The writing process was brutal, lonely, and not for the faint-of-heart, or for ass-of-clown.

 

Your fan base has a split personality disorder. On the one hand, you have this rock-punk-balls-out history, and fans have followed you since the old days. But now you’re playing in places like the Albert Hall with Pink Martini and full houses playing standards with the Oregon Symphony. You worried about pissing anyone off?

Nah. When I was a kid, none of my punk rock friends ever listened to metal. You were punk rock and that was it…maybe a little goth or industrial could sneak in there, but NO METAL.

Then Metallica came along and fucked that up for everyone, and then Public Enemy turned out to be more punk than anyone.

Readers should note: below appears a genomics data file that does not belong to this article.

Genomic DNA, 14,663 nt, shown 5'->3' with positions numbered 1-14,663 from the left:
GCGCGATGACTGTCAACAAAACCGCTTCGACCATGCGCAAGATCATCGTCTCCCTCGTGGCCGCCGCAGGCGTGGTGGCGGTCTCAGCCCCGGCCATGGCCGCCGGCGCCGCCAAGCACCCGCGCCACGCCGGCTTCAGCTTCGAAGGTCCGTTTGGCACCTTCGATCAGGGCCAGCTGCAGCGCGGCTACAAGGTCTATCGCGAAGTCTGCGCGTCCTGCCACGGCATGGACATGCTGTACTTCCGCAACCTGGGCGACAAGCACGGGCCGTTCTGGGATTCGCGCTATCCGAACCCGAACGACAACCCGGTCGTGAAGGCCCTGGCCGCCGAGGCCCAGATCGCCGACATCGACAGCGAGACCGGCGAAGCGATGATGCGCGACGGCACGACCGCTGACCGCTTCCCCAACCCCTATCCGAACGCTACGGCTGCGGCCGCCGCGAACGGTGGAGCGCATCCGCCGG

With me, I’ve never been one thing anyway. I’m sure I have fans who prefer me as my dirty a la carte self, and some who’d rather hear me with Pink. If someone gets mad about diversity, they can suck it and find someone less schizophrenic to listen to.

 

What’s more terrifying, being on stage with an orchestra or being in a bookstore for a reading of Crazy Enough?

Definitely symphony. I stumble and screw up at a reading, very few people will pick up on it. The symphony? Up to eighty musicians hear you hit a shit-clam….THAT’S embarrassing.

 

How’s your dad?

He’s great. He just told me a funny story about going to a Barnes and Noble to buy Crazy Enough.  He asked a little old lady who worked there where to find it. She beamed and said “Oh, YES! There’s a great review in the Globe for the book, and I can’t wait to read it myself.” Then she adds, “Did you know that Storm Large is her real name?”